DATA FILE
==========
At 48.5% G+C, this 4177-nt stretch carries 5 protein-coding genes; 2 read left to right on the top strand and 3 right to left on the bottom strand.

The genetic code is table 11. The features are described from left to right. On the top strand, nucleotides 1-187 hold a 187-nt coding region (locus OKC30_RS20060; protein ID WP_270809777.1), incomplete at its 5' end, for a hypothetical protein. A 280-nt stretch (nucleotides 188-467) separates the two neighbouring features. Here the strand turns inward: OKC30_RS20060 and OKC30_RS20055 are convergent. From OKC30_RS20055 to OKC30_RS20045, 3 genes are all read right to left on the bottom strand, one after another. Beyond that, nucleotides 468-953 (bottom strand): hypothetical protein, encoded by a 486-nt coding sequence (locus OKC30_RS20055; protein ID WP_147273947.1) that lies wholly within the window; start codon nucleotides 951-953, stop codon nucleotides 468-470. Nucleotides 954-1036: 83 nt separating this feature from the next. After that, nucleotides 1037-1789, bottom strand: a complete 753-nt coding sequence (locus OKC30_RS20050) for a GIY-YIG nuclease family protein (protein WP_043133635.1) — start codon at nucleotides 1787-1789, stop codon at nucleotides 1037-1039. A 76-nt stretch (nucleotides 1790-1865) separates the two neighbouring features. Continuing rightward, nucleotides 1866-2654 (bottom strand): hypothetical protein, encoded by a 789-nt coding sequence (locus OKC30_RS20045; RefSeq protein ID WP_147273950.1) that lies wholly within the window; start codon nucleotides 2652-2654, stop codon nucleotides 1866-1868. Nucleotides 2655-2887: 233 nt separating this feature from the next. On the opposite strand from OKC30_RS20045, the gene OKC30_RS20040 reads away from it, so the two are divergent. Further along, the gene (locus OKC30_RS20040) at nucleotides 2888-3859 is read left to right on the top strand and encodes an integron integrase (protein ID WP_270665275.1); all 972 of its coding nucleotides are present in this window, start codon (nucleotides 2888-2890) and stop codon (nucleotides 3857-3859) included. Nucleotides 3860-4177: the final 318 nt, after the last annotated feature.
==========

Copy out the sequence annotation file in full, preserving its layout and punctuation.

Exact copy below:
At 48.5% G+C, this 4177-nt stretch carries 5 protein-coding genes; 2 read left to right on the top strand and 3 right to left on the bottom strand.

The genetic code is table 11. The features are described from left to right. On the top strand, nucleotides 1-187 hold a 187-nt coding region (locus OKC30_RS20060; protein ID WP_270809777.1), incomplete at its 5' end, for a hypothetical protein. A 280-nt stretch (nucleotides 188-467) separates the two neighbouring features. Here the strand turns inward: OKC30_RS20060 and OKC30_RS20055 are convergent. From OKC30_RS20055 to OKC30_RS20045, 3 genes are all read right to left on the bottom strand, one after another. Beyond that, nucleotides 468-953 (bottom strand): hypothetical protein, encoded by a 486-nt coding sequence (locus OKC30_RS20055; protein ID WP_147273947.1) that lies wholly within the window; start codon nucleotides 951-953, stop codon nucleotides 468-470. Nucleotides 954-1036: 83 nt separating this feature from the next. After that, nucleotides 1037-1789, bottom strand: a complete 753-nt coding sequence (locus OKC30_RS20050) for a GIY-YIG nuclease family protein (protein WP_043133635.1) — start codon at nucleotides 1787-1789, stop codon at nucleotides 1037-1039. A 76-nt stretch (nucleotides 1790-1865) separates the two neighbouring features. Continuing rightward, nucleotides 1866-2654 (bottom strand): hypothetical protein, encoded by a 789-nt coding sequence (locus OKC30_RS20045; RefSeq protein ID WP_147273950.1) that lies wholly within the window; start codon nucleotides 2652-2654, stop codon nucleotides 1866-1868. Nucleotides 2655-2887: 233 nt separating this feature from the next. On the opposite strand from OKC30_RS20045, the gene OKC30_RS20040 reads away from it, so the two are divergent. Further along, the gene (locus OKC30_RS20040) at nucleotides 2888-3859 is read left to right on the top strand and encodes an integron integrase (protein ID WP_270665275.1); all 972 of its coding nucleotides are present in this window, start codon (nucleotides 2888-2890) and stop codon (nucleotides 3857-3859) included. Nucleotides 3860-4177: the final 318 nt, after the last annotated feature.